The judge continued talking, but Mercy couldn't focus on all the stipulations he was running by her. Thankfully, her court representative later reiterated them. She had to get her high school diploma or GED as well as maintain employment. The program would give her a state-issued check on the first of each month and provide her with subsidized living in a small efficiency apartment. Mercy would be responsible for her utility bills and all her other needs, including clothing and food. If Mercy didn't comply, she would be forced to go back to the group home. At that point she could go before the judge and ask for a second chance. If she was denied, she would have to come back to court every year until she turned twenty-one, when the state could no longer keep her at the group home.
Mercy had no intentions of blowing it. She chose to complete high school rather than cram years' worth of learning into just a few months. Some people say that book smarts only get you so far in life. Well, how Mercy saw it, she was pretty much nowhere as it stood, so however far school could get her was farther than she could have gotten herself otherwise.
In the days following Mercy's court hearing, Mercy applied for jobs everywhere, from fast-food joints to drugstores to retail shops. Things looked promising when she got a call back from McDonald's, where she even had to take a written test, which she passed, missing only one question. She kept checking her pager every five minutes that day, making sure she didn't miss any calls. When the manager called her back the next day, she was certain she had the job in the bag.
"This is the manager who interviewed you at McDonald's yesterday," a man said.
Mercy took the phone from her ear, put it down to her side, and said, "Yes!" She then spoke into the phone. "When would you like me to start?"
The manager paused. "I'm sorry, Ms. Jiles. We're not going to be able to hire you. Your school hours conflict with the hours we need you to work. But we are putting you on the list in case a position should arise with hours you can work."
"Well, guess what?" Mercy said.
"Yes, Ms. Jiles?" the manager said pleasantly.
"You're on my list, too," Mercy yelled, slamming the phone down. One minute after the next it seemed as though doors kept getting slammed in her face.
"How the fuck I can't get a job at McDonald's?" Mercy cried. "Damn, is my luck that bad? It's McDonald's for Christ's sakes. What the hell McDonald's doing having second interviews and tests and shit in the first place when all a mothafucka gotta know how to do is say 'Would you like fries with that?' "
Finally, Mercy had gotten out of the group home, and now she worried that she might not be able to uphold her end of the bargain. She was just about ready to say "fuck it" and let the state take care of her for another year, but she had to give job-hunting another shot.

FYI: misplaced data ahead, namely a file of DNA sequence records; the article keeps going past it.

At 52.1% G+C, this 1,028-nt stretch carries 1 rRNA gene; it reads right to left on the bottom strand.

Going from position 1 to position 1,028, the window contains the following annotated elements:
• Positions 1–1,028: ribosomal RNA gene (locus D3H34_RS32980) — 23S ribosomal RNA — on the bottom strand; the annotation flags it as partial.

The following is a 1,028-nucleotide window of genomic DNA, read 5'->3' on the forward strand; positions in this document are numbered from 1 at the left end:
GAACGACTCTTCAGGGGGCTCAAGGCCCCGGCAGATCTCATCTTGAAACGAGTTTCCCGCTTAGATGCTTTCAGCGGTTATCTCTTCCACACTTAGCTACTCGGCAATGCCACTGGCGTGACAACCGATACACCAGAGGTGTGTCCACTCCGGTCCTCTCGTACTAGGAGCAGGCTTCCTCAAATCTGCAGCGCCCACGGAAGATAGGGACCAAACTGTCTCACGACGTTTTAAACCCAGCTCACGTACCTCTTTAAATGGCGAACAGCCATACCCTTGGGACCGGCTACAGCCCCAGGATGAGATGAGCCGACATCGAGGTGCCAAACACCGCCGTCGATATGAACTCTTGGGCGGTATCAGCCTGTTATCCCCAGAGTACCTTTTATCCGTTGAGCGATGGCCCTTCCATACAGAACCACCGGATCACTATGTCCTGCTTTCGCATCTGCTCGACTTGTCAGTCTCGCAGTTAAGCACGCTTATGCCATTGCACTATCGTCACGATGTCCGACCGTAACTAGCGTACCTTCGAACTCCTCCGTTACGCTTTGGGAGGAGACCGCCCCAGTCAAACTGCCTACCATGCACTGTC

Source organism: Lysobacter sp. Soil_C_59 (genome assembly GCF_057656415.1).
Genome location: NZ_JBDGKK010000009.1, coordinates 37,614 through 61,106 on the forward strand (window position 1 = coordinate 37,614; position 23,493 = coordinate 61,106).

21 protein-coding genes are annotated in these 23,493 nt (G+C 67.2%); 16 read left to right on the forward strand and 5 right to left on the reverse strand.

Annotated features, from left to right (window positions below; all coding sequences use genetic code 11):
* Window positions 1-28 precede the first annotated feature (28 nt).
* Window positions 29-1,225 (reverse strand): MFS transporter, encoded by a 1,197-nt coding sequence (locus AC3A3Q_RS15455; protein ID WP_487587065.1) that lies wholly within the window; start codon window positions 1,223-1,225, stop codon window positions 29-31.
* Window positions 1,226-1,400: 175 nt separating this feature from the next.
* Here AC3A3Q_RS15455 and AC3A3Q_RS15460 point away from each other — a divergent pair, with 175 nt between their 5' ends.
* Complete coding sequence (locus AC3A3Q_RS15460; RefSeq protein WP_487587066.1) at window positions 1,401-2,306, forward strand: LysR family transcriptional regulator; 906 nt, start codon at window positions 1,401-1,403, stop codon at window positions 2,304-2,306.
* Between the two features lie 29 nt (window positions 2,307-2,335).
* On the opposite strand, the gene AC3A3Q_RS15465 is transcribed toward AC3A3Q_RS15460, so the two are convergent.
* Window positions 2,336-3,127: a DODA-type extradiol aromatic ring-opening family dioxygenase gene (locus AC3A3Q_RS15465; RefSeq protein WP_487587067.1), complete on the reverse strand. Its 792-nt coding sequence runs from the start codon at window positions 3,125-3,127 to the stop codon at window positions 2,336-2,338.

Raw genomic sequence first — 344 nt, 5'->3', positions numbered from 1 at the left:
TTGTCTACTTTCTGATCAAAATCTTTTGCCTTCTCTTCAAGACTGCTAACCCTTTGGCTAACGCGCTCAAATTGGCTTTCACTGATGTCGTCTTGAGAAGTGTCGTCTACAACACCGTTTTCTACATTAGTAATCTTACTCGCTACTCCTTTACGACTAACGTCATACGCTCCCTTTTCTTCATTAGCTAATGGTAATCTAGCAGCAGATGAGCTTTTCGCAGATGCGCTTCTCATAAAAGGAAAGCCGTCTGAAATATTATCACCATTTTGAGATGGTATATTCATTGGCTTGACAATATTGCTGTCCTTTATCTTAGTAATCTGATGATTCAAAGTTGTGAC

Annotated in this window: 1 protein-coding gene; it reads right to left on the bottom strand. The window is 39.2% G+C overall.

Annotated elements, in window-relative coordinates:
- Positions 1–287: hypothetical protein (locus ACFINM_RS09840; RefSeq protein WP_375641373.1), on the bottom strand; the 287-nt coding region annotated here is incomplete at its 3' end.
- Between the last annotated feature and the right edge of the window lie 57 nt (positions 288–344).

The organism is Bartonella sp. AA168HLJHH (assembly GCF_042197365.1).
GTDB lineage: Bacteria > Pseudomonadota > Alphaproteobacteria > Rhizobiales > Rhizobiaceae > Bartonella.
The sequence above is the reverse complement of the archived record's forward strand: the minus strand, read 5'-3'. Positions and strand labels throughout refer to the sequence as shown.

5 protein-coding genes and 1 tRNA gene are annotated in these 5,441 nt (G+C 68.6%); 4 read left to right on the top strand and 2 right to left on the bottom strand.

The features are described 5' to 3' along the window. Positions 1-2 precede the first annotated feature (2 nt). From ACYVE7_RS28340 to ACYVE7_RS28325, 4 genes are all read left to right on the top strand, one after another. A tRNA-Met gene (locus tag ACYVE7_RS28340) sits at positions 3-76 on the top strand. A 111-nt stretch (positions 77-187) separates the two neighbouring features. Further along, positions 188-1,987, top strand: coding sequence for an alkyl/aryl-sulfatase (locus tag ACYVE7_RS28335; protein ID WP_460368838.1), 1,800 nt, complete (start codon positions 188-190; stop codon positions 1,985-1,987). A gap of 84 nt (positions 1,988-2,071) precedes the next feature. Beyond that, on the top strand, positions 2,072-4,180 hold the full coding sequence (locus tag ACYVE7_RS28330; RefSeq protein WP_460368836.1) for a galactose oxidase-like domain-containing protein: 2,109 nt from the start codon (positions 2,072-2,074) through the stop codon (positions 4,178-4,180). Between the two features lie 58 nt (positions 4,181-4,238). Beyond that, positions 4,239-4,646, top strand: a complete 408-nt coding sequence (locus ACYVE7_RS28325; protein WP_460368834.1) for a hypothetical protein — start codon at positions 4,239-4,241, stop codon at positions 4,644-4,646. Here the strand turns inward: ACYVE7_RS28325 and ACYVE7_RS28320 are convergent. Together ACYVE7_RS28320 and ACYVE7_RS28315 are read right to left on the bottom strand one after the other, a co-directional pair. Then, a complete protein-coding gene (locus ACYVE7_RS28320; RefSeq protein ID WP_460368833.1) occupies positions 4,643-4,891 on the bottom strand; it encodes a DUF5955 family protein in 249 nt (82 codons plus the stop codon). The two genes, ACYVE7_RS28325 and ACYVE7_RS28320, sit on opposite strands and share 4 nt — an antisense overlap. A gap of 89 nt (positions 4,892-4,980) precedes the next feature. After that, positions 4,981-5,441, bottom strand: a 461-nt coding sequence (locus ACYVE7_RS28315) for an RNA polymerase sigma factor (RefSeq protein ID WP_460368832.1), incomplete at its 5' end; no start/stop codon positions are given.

The next day she met with success. She landed a job at the Ambassador Hotel, which was on the other side of town, and known for its drug traffic, but Mercy didn't give a damn. It kept her in the independent-living program plus put a few dollars in her pocket.
A senior in high school, Mercy was finished with her classes by 12:30 in the afternoon, so she went straight from her locker to the bus stop. She took three buses to get from school to work, and her commute was two hours. After transferring twice, Mercy usually arrived at work at her 3:00 p.m. start time on the nose. However, if the bus was running late, she was late. Sometimes she was able to sneak in without being noticed by her boss, Farrah. Other times she wasn't so lucky and she was either written up or her pay was docked, depending on how late she was.
At the hotel, Mercy was the check-in clerk. Farrah was what Mercy referred to as a BBWA (Black Bitch With Authority). She acted like she owned the whole damn company. Mercy had run across plenty like Farrah in her day, and she hated the feeling that developed in her gut every time she came around. Farrah wasn't mean only to Mercy; she was a bitch to all of the employees. Even when she praised an employee, it was in a condescending manner. "Good job, Mercy," Farrah would say, "but good isn't great."
Farrah knew Mercy's situation and how important it was for her to hold a job. She stayed on Mercy's case and seemed to enjoy the power she had over her. So many times Mercy wanted to snap the fuck-off on Farrah, but just as Mercy was about to beat the brakes off her, Farrah would say, "If I were you, I wouldn't do anything simple that could land your ass right back on the doorstep of that group home you came from."